Mark Elder
Mark Elder | Credit: Benjamin Ealovega

Mark Elder and the London Symphony Orchestra have released a splendid recording of Giacomo Meyerbeer’s five-act operatic extravaganza Le prophète (1849). Spread over three discs, the live album from Festival d’Aix-en-Provence was recorded in ultra high-resolution multi-channel DSD256 and is best appreciated via SACD or hi-res streaming.

Elder has many things going for him. First and foremost are his three superb leads: tenor John Osborn as Jean de Leyde, the prophet of the title; high-flying mezzo-soprano Elizabeth DeShong as Fidès, Jean’s beloved mother, a role premiered by the famed Pauline Viardot; and soprano Mané Galoyan as Berthe, Jean’s fianceé. Next, Elder has the fully committed London Symphony Orchestra joined by three choruses (one of which, the Lyon Opera Chorus under Benedict Kearns, tends to shout under pressure).

Finally, Elder’s conducting reflects a belief in the opera that is so strong that it more or less prevails over the absurdities of Meyerbeer’s grand excesses and Eugène Scribe’s plot. Le prophète, after all, is a spectacle whose premiere included the Paris Opera’s first use of electrical lighting to suggest a sunrise and which racked up a startling 565 performances in Paris between 1849 and the start of World War I.

CD cover

Le prophète’s plot is easy to dismiss until one reflects on the unfortunate resurrection of its themes, in very different guise, in the religious culture wars currently dividing Americans. Jean, an innkeeper with an uncanny resemblance to the Old Testament’s King David, is deeply devoted to Fidès, who in turn wants Jean to marry Berthe; the two young people want to wed as well.

After the oppressive Count Oberthal (bass Edwin Crossley-Mercer) refuses to allow Berthe to marry Jean, Oberthal seizes Berthe and Fidès. Three rebellious Anabaptist religious fanatics (bass James Platt, bass-baritone Guilhem Worms, and tenor Valerio Contaldo) conspire with Jean to seek revenge on Oberthal and end his tyranny. Somewhere in a maze of notes, Jean agrees to become the prophet of the Anabaptists.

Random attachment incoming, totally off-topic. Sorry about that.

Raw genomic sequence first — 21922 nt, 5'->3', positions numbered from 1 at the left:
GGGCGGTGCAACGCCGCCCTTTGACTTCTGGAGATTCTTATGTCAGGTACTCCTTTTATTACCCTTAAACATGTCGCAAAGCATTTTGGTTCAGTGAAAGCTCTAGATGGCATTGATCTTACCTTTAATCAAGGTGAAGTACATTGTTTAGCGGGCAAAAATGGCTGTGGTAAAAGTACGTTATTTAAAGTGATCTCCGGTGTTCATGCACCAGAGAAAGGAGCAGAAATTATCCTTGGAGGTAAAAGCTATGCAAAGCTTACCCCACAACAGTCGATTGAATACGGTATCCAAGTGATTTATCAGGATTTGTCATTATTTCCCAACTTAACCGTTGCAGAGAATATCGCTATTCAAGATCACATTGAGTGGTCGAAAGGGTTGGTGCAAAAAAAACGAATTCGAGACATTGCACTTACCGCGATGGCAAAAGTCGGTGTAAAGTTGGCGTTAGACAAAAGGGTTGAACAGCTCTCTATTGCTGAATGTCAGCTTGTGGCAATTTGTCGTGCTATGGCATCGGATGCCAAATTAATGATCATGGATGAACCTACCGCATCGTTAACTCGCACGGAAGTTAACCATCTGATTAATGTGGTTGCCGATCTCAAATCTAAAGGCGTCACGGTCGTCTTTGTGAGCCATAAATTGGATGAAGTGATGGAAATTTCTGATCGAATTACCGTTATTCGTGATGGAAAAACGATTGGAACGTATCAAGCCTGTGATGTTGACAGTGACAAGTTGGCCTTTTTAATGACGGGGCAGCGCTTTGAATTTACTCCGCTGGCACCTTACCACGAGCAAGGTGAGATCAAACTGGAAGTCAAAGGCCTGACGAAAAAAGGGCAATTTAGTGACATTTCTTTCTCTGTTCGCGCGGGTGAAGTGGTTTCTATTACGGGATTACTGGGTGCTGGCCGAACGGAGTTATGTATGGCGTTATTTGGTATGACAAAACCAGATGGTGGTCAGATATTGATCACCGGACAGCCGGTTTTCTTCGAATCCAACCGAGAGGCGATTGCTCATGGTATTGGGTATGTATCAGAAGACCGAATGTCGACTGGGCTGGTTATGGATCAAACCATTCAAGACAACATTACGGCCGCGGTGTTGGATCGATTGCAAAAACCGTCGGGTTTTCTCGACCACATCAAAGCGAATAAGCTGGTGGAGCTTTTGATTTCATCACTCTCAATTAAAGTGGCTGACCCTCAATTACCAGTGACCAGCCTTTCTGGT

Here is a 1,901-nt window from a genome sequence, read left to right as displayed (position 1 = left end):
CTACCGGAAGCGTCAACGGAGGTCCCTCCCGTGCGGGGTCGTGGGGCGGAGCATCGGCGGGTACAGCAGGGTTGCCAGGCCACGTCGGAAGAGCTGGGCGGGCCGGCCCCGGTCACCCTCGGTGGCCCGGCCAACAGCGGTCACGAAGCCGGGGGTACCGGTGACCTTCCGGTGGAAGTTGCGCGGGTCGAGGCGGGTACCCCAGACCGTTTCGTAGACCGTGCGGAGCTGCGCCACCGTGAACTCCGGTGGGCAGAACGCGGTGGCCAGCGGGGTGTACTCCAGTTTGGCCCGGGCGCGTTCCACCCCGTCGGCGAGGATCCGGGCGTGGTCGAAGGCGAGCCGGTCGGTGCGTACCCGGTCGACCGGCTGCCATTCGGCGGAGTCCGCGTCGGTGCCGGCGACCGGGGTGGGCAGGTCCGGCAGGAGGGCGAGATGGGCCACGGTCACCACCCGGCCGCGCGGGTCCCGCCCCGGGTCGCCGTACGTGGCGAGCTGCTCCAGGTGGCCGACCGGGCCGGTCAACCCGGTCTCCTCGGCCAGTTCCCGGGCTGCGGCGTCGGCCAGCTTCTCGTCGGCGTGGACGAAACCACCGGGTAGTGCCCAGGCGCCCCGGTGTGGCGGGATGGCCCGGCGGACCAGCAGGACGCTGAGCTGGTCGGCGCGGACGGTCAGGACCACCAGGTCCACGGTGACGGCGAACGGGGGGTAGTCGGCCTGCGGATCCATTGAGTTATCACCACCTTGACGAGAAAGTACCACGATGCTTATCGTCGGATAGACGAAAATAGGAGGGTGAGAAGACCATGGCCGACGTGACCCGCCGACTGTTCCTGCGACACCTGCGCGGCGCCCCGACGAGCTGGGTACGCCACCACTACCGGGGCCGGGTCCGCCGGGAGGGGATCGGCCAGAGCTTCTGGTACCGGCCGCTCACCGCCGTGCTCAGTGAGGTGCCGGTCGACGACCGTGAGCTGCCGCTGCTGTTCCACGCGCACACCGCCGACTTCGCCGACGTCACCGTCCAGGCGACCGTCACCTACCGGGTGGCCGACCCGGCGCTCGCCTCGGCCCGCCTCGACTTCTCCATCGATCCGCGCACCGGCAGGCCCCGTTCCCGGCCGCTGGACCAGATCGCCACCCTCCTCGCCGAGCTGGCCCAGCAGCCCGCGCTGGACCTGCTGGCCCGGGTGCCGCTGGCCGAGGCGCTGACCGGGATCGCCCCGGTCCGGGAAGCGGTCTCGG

In Acts 3 and 4, Jean attempts to maintain his ruse and survive charges of being a false prophet by disowning Fidès. She in turn believes her son dead. Eventually, Fidès discovers Berthe disguised as a pilgrim. The two seek revenge for Jean’s death by heading to the cathedral in Münster. There, they discover Jean being crowned as prophet-king. Again to maintain his ruse, Jean pretends Fidès is not his mother. She, albeit clueless, eventually surrenders to what passes for reality.

In the final act, the fickle Anabaptists turn on Jean to save themselves. Jean and Fidès reunite and decide to flee. Berthe prepares to kill the detested prophet, discovers that the prophet she hates is the man she loves, and — in grand operatic fashion — resolves the conflict by killing herself instead. Jean locks all his enemies in a room in the palace, sets the room afire, and duets with Fidès as they, too, go up in flames. The wages of sin are death.

All this transpires in the grandiose fashion that made Meyerbeer the toast of Paris. (Richard Wagner’s jealousy of Meyerbeer’s extraordinary success caused him to excoriate the Jewish composer in his antisemitic tract “Jewishness in Music.”) Meyerbeer gives us choruses of ecstasy and vengeance, glorious waltzes, a triumphal scene and a bacchanale, pageantry galore, and multiple ballets. Ultimately, everything is in service to — or serves as an excuse for — spectacular solo arias and extended duets and trios. It is for its succession of lengthy vocal showpieces that the opera endures.

Le prophete
Edwin Crossley-Mercer, Elizabeth DeShong, and Mané Galoyan in Le prophète with the London Symphony Orchestra | Credit: Vincent Beaume

The three leads excel in ardent, virtuosic vocalism. All are in superb voice, with Osborn and DeShong traversing multiple octaves and dispensing challenging coloratura passages with ease before capping their scenes with thrilling high notes. DeShong’s breathtaking singing, very different than that of Marilyn Horne in her assumption of the role in Henry Lewis’s 1976 recording (with Renata Scotto, James McCracken, Jerome Hines, and the Royal Philharmonic Orchestra), is equally thrilling. Galoyan, for her part, is extremely dramatic, convincing, and hardly less virtuosic.

The singing is even more convincing if you ignore the plot’s absurdities, skip the ballets, and focus on the vocal fireworks. Then again, given the absurdities that currently pass for truth, the story seems less preposterous than prophetic. Which rather vindicates the opera’s title and makes this new recording one to celebrate.